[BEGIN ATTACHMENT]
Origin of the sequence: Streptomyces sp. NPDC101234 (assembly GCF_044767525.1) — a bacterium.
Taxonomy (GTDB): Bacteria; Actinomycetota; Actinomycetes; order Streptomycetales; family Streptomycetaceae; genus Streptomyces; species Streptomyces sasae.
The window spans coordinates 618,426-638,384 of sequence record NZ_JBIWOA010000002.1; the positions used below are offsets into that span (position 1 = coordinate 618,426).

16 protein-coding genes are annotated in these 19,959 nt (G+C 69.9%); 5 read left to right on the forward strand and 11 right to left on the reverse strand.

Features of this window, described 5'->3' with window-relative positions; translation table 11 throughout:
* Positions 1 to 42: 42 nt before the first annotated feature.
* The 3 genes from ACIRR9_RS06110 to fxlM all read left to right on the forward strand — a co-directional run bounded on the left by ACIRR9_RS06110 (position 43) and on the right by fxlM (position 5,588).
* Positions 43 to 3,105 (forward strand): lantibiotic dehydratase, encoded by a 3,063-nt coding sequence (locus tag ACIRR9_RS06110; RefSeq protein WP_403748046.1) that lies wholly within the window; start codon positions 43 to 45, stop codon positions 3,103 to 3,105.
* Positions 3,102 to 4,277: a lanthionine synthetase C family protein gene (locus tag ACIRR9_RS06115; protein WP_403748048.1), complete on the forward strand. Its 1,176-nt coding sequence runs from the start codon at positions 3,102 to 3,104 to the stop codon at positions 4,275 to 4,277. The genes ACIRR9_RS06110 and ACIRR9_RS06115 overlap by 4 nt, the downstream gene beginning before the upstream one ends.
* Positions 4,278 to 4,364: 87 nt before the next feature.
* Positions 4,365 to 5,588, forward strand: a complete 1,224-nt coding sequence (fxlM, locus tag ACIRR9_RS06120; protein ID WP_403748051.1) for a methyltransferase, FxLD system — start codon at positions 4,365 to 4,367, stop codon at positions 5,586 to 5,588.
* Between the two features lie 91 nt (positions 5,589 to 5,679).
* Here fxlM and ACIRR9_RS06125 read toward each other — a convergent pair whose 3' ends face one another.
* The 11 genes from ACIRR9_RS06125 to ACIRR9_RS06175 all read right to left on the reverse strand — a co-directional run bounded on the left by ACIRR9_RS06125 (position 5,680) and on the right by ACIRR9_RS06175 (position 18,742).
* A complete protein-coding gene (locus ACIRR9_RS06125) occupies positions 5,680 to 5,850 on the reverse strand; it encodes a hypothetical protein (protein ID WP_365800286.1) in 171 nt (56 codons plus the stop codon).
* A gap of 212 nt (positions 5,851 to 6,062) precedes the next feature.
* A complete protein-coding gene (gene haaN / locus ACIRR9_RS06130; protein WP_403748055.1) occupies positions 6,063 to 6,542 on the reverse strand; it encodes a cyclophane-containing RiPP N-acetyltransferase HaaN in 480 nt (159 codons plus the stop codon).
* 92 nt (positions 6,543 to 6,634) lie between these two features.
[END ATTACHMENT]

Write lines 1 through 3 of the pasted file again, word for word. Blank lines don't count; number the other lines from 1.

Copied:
Origin of the sequence: Streptomyces sp. NPDC101234 (assembly GCF_044767525.1) — a bacterium.
Taxonomy (GTDB): Bacteria; Actinomycetota; Actinomycetes; order Streptomycetales; family Streptomycetaceae; genus Streptomyces; species Streptomyces sasae.
The window spans coordinates 618,426-638,384 of sequence record NZ_JBIWOA010000002.1; the positions used below are offsets into that span (position 1 = coordinate 618,426).